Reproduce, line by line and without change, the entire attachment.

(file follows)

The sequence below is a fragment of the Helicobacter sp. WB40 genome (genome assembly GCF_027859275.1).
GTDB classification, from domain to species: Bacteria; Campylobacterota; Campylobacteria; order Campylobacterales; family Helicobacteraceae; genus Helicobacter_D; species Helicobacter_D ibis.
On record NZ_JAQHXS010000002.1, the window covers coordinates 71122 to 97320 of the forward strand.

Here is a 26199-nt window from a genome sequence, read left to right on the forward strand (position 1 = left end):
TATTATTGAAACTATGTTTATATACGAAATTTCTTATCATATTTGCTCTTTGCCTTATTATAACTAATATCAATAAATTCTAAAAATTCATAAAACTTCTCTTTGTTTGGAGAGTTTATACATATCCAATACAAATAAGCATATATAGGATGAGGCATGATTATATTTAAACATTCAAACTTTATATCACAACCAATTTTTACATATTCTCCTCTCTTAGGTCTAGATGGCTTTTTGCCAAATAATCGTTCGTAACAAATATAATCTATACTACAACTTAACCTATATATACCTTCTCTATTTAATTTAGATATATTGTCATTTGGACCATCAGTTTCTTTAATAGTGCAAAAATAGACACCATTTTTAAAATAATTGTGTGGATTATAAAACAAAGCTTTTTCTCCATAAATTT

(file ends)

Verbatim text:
The sequence below is a fragment of the Helicobacter sp. WB40 genome (genome assembly GCF_027859275.1).
GTDB classification, from domain to species: Bacteria; Campylobacterota; Campylobacteria; order Campylobacterales; family Helicobacteraceae; genus Helicobacter_D; species Helicobacter_D ibis.
On record NZ_JAQHXS010000002.1, the window covers coordinates 71122 to 97320 of the forward strand.

Here is a 26199-nt window from a genome sequence, read left to right on the forward strand (position 1 = left end):
TATTATTGAAACTATGTTTATATACGAAATTTCTTATCATATTTGCTCTTTGCCTTATTATAACTAATATCAATAAATTCTAAAAATTCATAAAACTTCTCTTTGTTTGGAGAGTTTATACATATCCAATACAAATAAGCATATATAGGATGAGGCATGATTATATTTAAACATTCAAACTTTATATCACAACCAATTTTTACATATTCTCCTCTCTTAGGTCTAGATGGCTTTTTGCCAAATAATCGTTCGTAACAAATATAATCTATACTACAACTTAACCTATATATACCTTCTCTATTTAATTTAGATATATTGTCATTTGGACCATCAGTTTCTTTAATAGTGCAAAAATAGACACCATTTTTAAAATAATTGTGTGGATTATAAAACAAAGCTTTTTCTCCATAAATTT